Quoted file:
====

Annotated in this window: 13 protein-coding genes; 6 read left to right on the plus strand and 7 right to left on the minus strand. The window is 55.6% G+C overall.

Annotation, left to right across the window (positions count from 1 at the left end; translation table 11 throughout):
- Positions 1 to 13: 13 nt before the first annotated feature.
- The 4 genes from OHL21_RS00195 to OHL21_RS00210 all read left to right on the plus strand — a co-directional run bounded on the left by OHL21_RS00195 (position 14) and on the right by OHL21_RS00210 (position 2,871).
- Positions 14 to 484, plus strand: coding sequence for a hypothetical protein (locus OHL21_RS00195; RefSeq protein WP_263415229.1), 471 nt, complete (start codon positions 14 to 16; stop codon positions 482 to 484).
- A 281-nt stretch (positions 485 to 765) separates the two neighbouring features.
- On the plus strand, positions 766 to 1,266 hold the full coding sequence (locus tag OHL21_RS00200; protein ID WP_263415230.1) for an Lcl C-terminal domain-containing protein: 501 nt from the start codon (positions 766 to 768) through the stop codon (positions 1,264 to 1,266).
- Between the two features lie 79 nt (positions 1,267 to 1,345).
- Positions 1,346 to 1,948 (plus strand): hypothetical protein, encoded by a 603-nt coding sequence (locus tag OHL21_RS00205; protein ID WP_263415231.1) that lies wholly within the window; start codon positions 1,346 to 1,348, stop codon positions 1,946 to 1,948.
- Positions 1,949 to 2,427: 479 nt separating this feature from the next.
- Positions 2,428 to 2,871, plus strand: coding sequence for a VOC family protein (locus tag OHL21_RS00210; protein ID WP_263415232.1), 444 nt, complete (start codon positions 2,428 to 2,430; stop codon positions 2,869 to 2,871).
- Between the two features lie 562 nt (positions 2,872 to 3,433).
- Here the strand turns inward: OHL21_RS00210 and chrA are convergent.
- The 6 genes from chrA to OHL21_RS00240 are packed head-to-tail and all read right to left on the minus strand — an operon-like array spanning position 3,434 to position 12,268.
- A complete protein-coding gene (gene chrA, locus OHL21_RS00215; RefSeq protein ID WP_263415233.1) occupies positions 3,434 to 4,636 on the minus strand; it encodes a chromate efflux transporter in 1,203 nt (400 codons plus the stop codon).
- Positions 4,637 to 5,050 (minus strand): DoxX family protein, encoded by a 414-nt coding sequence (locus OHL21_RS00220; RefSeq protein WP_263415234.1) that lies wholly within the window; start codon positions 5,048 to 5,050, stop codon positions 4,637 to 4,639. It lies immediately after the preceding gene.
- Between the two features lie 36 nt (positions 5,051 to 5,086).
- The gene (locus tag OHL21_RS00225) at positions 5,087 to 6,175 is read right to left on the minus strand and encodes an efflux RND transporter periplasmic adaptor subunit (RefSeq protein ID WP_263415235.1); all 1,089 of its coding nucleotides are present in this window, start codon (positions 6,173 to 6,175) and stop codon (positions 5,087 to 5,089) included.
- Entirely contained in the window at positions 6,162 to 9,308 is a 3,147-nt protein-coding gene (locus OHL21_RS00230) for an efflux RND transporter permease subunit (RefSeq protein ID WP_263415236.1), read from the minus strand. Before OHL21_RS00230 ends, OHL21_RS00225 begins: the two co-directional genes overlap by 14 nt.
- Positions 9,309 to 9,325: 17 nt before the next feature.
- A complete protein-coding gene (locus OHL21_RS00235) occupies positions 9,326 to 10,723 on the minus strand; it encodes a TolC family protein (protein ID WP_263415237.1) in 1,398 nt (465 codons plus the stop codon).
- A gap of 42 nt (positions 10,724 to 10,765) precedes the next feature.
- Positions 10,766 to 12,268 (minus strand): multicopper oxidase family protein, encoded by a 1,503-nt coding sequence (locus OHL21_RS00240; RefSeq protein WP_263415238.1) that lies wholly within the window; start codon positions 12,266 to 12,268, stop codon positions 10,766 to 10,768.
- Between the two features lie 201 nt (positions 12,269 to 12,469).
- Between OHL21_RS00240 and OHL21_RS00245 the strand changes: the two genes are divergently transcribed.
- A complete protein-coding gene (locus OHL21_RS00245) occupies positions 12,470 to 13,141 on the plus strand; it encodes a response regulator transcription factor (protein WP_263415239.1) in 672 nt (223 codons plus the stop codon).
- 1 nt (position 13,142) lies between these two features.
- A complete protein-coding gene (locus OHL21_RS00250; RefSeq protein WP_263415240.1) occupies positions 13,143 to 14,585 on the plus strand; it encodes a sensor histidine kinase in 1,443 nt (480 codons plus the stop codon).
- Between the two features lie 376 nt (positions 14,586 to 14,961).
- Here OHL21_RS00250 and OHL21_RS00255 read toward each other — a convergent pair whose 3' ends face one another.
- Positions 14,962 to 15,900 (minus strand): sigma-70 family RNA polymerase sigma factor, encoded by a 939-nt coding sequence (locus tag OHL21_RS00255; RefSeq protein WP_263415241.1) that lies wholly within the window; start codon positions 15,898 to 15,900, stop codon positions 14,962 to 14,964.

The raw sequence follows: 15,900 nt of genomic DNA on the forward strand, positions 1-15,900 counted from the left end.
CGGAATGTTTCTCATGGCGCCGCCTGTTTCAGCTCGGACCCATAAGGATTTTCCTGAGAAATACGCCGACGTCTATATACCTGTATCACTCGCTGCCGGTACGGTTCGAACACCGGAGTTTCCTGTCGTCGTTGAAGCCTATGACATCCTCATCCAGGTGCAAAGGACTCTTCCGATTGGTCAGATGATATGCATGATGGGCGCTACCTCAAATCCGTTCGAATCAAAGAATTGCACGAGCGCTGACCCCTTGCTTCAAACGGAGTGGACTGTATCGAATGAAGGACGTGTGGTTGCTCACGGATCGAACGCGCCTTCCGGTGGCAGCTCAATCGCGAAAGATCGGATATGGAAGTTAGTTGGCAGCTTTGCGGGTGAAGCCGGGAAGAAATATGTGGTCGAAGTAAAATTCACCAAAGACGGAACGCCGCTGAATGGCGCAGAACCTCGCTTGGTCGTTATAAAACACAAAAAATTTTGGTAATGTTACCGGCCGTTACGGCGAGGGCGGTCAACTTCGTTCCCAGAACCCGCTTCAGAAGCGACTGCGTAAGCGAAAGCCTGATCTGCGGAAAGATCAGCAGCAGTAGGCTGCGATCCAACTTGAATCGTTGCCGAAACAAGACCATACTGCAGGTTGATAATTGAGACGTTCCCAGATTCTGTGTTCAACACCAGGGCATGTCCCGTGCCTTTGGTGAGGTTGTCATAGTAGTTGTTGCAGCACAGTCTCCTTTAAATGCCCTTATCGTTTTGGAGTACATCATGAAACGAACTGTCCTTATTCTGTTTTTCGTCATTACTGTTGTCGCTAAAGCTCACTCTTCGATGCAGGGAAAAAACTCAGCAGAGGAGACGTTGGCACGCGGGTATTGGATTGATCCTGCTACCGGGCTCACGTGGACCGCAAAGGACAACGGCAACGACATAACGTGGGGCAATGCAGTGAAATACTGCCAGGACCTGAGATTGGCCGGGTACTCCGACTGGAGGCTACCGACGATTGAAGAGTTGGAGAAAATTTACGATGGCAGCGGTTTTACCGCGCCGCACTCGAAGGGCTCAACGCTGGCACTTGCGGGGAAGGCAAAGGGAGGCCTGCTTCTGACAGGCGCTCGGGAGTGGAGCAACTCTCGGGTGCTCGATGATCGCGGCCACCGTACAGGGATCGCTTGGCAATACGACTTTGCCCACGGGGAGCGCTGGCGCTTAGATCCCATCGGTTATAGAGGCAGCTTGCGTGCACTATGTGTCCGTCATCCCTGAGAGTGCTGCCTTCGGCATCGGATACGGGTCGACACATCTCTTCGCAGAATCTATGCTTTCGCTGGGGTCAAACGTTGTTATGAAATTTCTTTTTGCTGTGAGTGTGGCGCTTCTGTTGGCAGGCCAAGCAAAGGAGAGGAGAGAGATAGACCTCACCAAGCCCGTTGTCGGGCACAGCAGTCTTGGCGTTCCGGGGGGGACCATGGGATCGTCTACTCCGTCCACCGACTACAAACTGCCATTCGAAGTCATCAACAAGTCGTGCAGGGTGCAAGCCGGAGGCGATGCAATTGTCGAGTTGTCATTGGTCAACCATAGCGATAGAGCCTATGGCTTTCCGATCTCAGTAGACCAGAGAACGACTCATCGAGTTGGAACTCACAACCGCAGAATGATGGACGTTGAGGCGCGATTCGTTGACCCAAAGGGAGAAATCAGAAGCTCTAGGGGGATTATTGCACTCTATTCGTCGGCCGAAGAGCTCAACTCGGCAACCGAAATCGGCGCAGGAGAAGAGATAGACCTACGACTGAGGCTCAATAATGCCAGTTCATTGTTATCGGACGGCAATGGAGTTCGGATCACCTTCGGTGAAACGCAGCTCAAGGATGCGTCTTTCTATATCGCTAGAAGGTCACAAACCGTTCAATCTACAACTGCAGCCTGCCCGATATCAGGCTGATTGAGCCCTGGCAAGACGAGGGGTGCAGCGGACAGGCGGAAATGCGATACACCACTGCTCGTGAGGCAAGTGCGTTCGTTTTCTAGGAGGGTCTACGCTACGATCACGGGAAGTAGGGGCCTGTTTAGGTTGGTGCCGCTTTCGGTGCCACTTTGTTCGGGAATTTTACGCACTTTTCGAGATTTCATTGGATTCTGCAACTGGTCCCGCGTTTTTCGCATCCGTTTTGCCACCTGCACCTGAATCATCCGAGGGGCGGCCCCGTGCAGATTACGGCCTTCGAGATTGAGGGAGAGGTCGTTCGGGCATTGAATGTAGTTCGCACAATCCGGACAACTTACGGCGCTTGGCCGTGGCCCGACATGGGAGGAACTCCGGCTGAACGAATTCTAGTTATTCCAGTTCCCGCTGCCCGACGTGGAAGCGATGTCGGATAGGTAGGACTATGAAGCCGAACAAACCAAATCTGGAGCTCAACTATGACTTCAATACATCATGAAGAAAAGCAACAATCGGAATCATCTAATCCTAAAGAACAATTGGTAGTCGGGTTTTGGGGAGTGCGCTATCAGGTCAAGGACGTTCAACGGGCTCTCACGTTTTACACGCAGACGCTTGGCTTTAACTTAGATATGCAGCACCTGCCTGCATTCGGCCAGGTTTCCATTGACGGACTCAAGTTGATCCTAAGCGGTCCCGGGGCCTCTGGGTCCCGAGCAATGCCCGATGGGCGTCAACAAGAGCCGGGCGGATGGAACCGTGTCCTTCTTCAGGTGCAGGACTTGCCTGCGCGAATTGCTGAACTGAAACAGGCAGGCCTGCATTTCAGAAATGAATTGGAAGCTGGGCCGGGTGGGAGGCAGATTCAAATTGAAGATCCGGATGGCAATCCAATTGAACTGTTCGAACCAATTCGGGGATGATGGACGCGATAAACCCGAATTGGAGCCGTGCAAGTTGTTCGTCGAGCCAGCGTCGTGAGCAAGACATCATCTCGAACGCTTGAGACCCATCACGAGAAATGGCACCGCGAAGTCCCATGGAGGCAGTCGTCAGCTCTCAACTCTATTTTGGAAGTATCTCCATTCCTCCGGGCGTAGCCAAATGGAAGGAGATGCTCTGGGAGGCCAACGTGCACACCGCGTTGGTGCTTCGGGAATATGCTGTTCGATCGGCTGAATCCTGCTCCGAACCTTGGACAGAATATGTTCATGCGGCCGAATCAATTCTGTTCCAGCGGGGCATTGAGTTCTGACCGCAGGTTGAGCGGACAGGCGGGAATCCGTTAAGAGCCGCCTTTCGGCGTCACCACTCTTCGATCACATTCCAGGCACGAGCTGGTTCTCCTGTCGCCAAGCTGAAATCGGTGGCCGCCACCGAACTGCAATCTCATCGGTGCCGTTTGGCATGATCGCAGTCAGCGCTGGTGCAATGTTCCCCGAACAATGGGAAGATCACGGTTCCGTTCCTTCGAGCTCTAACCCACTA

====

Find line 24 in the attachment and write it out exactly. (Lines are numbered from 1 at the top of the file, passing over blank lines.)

- Between the two features lie 201 nt (positions 12,269 to 12,469).